Debugging in R, RStudio
Debugging can be a challenge in RStudio. One of my main frustrations is that once you execute the Run command on a selection of code (i.e., running it in interactive mode), it will send all the commands you selected, even if one or more of them raises an error. This often results in me running a full script, even after an error occurs on one of the first few lines of code. In most cases, nothing remaining in the script can run successfully without whatever errored out earlier. For example, suppose I’m executing the following code:
x <- 4 z <- x + y print(z) x <- x^2 Sys.sleep(5000) # Placeholder for a time-consuming command
Because I forgot to define
y before calling it, the second command fails with an error. But because I’m running this interactively, the third command runs (and fails) as well. The fourth command then runs successfully, modifying
x. This introduces a new problem: I can no longer easily fix the problem by fixing the second command and rerunning the subsequent commands – I have to either start from the beginning or manually fix the modified variables. Finally, the fifth command runs and hangs the R console until I hit stop. If this was a command that was loading a large dataset (as it often is), the only way I can stop it is by killing R and restarting.
Unfortunately, there’s no way to solve this in interactive mode – RStudio seems to be committed to running everything you send, no matter what. The best solution is to instead source the document (CTRL-S in RStudio), which runs the entire script from the beginning. This is fine if you don’t have a bunch of data you need to load initially. But since I often do, I have to comment out everything I don’t want re-run.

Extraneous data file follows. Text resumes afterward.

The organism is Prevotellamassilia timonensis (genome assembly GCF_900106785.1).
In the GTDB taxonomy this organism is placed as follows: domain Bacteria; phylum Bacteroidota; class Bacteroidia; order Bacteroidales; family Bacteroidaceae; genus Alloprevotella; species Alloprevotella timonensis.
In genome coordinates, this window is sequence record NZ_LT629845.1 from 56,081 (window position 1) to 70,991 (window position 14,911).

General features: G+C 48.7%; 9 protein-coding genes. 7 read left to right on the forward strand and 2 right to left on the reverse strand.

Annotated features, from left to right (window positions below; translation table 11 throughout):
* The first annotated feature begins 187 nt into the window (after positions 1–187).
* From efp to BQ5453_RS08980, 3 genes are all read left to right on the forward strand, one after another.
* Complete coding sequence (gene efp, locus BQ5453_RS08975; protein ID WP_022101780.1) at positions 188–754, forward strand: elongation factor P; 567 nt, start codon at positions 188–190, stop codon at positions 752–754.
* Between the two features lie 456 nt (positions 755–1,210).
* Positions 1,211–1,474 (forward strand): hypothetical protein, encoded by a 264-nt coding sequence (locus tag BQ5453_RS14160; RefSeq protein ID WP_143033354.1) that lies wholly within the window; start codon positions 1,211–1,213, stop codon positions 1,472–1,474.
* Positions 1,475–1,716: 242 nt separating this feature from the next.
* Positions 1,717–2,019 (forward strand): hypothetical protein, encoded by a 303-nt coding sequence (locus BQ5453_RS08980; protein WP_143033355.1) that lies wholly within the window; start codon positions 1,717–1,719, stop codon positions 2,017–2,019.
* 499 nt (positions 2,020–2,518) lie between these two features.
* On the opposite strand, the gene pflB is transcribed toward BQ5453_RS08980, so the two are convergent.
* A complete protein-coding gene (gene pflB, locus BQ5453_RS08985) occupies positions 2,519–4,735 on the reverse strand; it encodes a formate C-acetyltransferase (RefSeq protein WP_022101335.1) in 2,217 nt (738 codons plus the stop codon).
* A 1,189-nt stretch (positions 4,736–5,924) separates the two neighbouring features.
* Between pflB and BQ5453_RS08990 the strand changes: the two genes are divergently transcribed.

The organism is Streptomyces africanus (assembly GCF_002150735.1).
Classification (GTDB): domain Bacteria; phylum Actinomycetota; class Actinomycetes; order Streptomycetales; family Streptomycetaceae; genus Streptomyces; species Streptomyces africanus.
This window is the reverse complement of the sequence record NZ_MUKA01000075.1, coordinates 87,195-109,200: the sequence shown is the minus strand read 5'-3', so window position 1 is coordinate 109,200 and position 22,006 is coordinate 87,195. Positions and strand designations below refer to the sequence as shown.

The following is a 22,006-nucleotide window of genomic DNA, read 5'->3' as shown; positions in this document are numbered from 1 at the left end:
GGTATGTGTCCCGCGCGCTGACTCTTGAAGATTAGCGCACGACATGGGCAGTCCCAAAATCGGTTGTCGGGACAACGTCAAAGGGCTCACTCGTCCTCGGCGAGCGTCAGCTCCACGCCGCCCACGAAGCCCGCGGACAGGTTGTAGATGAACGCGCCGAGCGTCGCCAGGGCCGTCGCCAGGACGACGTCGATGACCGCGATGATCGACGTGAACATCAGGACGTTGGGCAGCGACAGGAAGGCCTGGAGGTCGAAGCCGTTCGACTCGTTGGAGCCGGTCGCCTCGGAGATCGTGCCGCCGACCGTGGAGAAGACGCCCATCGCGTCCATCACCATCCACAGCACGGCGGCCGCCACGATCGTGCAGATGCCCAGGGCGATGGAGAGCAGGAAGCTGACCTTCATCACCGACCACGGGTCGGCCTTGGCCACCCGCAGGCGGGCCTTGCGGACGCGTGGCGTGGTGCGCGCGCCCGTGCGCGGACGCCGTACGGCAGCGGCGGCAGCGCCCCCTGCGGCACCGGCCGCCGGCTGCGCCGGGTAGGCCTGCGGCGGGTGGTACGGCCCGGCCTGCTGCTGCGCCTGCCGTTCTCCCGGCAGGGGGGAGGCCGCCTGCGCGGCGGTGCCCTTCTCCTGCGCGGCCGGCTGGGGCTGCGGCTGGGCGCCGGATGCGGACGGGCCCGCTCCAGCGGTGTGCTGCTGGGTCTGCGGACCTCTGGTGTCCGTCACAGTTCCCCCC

One alternative to this is encasing everything in a function, since functions do halt on errors. This makes debugging and development challenging (despite the
browser() command), so I view this as a less-useful solution.
I’m still thinking this over, but here are a general set of principles for efficient debugging in a research context: 1. Minimize overall execution time whenever possible – sample from datasets and save intermediary datasets that are time-consuming to compile. 2. If the above is not possible, run from source (commenting higher up portions as needed - this can be made easier with intermediary datasets) instead of interactively. 3. Functionalize as much as possible.